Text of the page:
APPEALS FROM DISTRICT JUDGES WHEN CASES HAVE BEEN RELEASED TO THEM: A POINT TO WATCH
The judgment of Mr Justice Morgan in Hilton v Cosnier  EWHC 3728 (Ch) highlights a practical issue that is easy to overlook. Cases, that are normally tried by a Circuit Judge, can be released to a District Judge. Appeals from the District Judge in these circumstances are to the High Court Judge. In this case the claimants sought and obtained permission to appeal from a Circuit Judge who (probably) did not have jurisdiction to do so. The problem was rectified at this hearing, other litigants may not be so fortunate.
The claimants were appealing the decision of a District Judge. The case had been released to him. A Circuit Judge had given permission to appeal.
THE JUDGE’S COMMENTS
Mr Justice Morgan stated.
Before dealing with the substance of the appeal, I ought to refer to certain procedural matters. In this case, the claim would ordinarily have been tried by a circuit judge but the case was formally released for trial to District Judge Lightman. That meant that the Appeal Court, for an appeal against his order, was the High Court and not the county court. The destination of an appeal in a case of that kind was decided by Kerr J in Topping v Ralph Trustees Limited  EWHC 1954 QB Before it was realised that the appeal in this case should be dealt with by the High Court, Judge Dight, sitting in the county court, was asked to deal with an application for permission to appeal. Judge Dight granted permission to appeal.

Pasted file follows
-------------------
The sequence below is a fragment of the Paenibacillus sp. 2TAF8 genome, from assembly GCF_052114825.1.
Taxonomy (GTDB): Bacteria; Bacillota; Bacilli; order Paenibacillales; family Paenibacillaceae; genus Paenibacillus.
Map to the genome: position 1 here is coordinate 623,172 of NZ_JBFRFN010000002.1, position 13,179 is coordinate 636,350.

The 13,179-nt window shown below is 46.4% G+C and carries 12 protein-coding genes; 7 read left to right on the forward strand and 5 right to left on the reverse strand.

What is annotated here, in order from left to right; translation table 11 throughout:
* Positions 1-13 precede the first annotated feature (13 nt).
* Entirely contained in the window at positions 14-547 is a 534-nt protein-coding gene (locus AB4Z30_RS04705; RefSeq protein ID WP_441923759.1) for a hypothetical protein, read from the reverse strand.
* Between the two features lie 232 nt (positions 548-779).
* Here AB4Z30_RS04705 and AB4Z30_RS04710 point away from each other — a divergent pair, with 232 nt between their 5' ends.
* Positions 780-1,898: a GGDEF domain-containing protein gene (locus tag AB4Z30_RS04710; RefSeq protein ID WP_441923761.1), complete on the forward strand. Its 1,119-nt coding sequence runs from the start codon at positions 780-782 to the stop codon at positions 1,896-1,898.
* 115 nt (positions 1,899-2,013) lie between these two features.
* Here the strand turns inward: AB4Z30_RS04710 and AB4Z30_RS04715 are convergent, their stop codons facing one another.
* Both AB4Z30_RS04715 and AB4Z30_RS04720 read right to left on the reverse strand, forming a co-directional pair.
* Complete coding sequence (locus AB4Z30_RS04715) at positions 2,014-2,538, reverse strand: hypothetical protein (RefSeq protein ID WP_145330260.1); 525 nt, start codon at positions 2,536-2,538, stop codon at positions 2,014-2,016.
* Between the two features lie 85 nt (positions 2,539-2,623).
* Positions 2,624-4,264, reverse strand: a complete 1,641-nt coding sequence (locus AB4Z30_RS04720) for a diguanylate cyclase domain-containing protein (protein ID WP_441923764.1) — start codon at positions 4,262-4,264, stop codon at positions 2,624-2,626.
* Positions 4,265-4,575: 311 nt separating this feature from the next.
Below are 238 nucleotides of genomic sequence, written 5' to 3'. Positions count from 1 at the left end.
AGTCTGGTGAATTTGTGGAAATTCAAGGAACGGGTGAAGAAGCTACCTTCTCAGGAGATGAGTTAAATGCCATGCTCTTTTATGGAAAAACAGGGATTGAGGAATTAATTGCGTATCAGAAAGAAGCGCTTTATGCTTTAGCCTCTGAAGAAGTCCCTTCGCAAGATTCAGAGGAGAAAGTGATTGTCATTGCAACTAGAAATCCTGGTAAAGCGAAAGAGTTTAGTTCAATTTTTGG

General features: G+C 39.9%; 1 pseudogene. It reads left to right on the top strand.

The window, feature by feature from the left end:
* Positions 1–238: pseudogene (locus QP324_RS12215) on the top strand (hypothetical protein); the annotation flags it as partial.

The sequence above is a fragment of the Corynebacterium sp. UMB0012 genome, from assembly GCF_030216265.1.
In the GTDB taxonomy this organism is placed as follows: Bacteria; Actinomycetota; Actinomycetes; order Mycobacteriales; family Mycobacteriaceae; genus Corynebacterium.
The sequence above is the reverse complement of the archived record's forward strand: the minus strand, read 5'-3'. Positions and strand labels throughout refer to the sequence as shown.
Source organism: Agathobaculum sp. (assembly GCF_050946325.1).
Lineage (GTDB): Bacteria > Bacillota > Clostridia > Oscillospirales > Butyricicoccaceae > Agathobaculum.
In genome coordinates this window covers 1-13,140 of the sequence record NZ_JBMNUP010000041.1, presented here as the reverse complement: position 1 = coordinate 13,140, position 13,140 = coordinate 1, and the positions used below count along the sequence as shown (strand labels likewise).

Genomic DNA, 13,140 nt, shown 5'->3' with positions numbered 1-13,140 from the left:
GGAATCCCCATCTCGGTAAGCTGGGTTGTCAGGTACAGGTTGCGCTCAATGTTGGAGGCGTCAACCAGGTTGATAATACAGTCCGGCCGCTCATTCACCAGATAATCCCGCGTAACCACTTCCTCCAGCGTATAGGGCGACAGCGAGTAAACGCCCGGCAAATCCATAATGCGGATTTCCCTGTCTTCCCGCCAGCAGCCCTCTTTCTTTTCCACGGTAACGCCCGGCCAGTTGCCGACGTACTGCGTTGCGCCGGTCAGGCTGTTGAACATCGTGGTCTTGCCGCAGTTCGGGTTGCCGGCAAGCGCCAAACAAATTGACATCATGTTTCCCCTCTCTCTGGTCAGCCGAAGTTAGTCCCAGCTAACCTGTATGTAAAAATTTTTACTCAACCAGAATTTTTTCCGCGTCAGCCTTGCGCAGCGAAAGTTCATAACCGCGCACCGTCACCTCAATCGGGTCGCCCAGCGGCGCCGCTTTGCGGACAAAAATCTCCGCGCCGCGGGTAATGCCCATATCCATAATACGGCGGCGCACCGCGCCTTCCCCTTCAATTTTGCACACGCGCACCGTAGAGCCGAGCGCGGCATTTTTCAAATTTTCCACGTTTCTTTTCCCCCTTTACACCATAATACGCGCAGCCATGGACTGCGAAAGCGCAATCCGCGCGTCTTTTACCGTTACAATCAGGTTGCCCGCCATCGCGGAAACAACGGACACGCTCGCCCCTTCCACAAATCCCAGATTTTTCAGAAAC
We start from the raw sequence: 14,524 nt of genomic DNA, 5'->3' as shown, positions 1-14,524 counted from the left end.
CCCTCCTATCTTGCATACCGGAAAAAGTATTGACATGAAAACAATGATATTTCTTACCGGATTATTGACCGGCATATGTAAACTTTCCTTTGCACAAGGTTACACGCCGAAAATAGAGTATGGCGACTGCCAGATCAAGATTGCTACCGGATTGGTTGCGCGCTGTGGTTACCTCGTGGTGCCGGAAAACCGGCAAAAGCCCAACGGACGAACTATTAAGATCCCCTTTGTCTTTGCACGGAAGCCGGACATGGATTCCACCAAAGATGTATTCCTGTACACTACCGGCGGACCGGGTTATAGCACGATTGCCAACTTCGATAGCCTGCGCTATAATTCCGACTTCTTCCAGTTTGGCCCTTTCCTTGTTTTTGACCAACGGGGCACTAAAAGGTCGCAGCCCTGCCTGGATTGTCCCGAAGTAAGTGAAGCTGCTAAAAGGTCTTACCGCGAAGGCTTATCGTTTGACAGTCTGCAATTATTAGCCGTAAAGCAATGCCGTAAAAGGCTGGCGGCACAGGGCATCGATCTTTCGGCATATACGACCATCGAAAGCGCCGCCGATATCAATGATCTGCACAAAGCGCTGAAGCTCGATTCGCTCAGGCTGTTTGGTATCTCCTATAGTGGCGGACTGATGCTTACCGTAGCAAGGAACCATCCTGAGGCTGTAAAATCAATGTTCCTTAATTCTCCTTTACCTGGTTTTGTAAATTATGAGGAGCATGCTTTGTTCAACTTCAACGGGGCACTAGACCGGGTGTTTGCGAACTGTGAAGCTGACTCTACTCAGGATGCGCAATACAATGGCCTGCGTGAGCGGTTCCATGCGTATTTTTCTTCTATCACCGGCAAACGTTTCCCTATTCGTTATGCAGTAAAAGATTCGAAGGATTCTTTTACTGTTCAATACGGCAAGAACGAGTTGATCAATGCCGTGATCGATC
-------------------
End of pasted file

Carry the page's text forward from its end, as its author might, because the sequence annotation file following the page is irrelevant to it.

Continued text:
On the face of it, Judge Dight’s order was made without jurisdiction. The question of jurisdiction in relation to Judge Dight’s order was not specifically raised before me. I asked Mr Cousins QC, who appears for the appellant, to comment on this point. He suggested that the right analysis was that this was a case where Judge Dight had de facto jurisdiction. That suggestion was not further investigated, as I indicated that if permission to appeal still needed to be given by the High Court, I would grant such permission. Accordingly, the order to be made following this judgment should include a direction that permission to appeal is given, to the extent that that is necessary.